Like a pig in a stye,
THE TOWN OF PASSAGE.
All situated upon the sea ;
With their cotton coats on each summer's day.
The men of war, with fresh-flowing sails;
All steering for Cork in a hackney chaise.
A leaping from the mud upon the dry land ;
With a Reading-made-easy all in his hand.?
For to take on, whose heart beats high;
All pinned across it, hanging out to dry.
And tender gob-stones 3 and mussel-shells;
A comely fresh-flowing water rill. 1 I am unable to give any particulars concerning this writer. His poem is inserted in Crofton Croker's Popular Songs of Ireland, 1839: it appears to be the first form of a ballad which has been retouched by various hands, and has been popular under all.
% The figure-head of an old ship. 3 Round pebbles. 4 Hawthorn berries.
'Tis there the ladies, when break of day is,
And tender lovers, do often pelt;
All mother-naked, to enjoy their health.
Where man and horses do take a ride ;
To Carrigaloe on the other side.
With its trees so green 0 ! and fruit so red ;
The Giant's Stairs, and sweet Horse's Head.
Where often goes in one Simon Quin;
The door to open, to let him in.
With but the slates betwixt him and the sky;
Do keep him warm in where he does lie.
MATTHEW GREGORY LEWIS. [Born in London in 1773, son of a West-India planter, and deputy-secretary in the War-Office; died in the Gulf of Florida, July 1818. Lewis was partly educated in Germany, which may have served to develop his peculiar taste for the horrible, supernatural, and grotesque. His first work was the once highly celebrated romance of The Monk, published in 1795: hence his ordinary nickname “Monk Lewis." Tales of Terror, Tales of Wonder, and other volumes in verse and in prose, followed : his play of The Castle Spectre was a conspicuous public success. Lewis entered parliament, but soon retired thence. He was a man of fashion, of a volatile mercurial nature, which, along with his very diminutive stature, exposed him to some ridicule. At the same time, he was truly good-hearted, and in many respects estimable : Walter Scott has termed him one of the kindest and best creatures that ever lived." He took two voyages to the West Indies, in 1815 and 1817, to look after his property there, and partly to assure himself that the slaves upon his estates received humane treatment. It was on returning from the second of these voyages that he died at sea, of a fever. At first it was rumoured that his philanthropic feelings had cost him his life: one of his slaves was said to have given him poison, in order to hasten the emancipation which, as announced by Lewis himself, would be accorded to all of them on the occurrence of his death). GRIM, KING OF THE GHOSTS; OR, THE DANCE OF DEATH.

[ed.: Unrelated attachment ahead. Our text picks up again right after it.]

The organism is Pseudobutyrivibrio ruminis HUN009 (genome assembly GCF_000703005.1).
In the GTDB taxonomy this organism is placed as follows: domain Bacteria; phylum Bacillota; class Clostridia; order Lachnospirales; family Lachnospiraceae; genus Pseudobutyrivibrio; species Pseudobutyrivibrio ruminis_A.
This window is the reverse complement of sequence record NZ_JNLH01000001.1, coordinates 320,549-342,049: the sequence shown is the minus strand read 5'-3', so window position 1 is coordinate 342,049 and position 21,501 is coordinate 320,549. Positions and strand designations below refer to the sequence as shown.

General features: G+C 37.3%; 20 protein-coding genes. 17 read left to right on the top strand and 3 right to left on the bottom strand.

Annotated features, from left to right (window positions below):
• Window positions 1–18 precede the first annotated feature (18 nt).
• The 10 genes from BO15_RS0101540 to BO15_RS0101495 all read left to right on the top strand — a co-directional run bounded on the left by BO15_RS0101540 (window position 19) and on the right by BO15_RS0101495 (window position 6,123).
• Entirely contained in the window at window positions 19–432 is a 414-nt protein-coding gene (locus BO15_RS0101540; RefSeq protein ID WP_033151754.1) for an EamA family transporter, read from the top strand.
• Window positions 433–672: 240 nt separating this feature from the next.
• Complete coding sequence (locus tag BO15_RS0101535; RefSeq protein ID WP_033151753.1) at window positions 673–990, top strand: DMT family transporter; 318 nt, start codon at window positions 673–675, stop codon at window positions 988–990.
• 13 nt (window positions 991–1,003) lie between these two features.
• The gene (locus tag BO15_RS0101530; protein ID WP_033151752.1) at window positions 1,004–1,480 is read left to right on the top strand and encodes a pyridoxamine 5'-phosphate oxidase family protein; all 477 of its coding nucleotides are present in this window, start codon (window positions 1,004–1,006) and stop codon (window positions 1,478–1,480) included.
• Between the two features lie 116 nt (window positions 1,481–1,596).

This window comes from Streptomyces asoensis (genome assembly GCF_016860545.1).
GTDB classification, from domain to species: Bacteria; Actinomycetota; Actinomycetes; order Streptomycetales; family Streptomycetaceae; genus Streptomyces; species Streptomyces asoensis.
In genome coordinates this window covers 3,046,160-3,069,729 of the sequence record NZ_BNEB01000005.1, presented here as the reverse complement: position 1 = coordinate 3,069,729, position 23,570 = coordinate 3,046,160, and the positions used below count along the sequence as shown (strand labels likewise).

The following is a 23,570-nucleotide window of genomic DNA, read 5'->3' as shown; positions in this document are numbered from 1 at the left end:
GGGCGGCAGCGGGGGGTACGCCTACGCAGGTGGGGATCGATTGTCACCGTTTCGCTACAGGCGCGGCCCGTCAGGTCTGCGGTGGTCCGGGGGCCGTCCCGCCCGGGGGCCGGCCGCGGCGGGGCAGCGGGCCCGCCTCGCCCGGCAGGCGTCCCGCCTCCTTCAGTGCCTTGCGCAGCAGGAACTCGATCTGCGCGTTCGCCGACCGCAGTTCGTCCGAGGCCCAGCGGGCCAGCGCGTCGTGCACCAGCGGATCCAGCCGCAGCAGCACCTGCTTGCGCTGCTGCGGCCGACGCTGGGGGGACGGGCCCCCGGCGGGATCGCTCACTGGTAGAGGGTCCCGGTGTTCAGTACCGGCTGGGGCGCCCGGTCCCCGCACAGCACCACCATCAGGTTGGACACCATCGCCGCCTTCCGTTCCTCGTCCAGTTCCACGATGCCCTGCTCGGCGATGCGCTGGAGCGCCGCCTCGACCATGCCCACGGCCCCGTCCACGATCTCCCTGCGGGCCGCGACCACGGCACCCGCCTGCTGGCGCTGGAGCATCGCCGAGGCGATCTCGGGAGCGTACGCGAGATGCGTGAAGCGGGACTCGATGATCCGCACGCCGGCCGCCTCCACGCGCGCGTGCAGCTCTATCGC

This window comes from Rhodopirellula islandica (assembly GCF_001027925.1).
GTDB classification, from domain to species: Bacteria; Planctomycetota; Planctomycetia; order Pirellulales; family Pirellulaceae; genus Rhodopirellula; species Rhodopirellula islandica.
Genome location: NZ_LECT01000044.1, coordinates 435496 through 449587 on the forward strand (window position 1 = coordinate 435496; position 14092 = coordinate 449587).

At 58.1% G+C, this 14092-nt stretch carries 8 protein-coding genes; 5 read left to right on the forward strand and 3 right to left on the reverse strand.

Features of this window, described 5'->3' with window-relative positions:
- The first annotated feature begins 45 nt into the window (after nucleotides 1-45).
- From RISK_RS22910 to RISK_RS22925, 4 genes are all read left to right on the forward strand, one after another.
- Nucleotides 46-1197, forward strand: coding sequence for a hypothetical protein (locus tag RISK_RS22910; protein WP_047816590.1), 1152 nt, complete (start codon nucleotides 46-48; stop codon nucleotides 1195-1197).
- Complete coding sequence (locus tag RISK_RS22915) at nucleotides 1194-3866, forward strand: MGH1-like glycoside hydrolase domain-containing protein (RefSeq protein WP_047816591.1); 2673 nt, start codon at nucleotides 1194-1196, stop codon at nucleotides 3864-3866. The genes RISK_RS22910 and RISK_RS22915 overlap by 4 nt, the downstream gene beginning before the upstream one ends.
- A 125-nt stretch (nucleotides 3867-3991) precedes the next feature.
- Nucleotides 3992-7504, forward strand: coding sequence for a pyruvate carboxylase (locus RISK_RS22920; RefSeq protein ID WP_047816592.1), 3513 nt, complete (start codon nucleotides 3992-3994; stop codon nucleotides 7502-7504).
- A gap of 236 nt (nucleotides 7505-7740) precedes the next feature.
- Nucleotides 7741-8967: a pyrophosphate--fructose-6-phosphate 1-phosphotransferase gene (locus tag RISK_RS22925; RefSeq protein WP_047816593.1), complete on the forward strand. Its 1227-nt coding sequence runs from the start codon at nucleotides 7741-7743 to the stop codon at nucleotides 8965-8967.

A CHURCHYARD TALE.
“ Why, how now, old sexton ? why shake you with dread?
Why haunt you this street, where you're sure to catch cold? Full warm is your blanket, full snug is your bed ! And long since, by the steeple-chimes, twelve has been told.”
i The seat of Savage French, Esq., on the Great Island.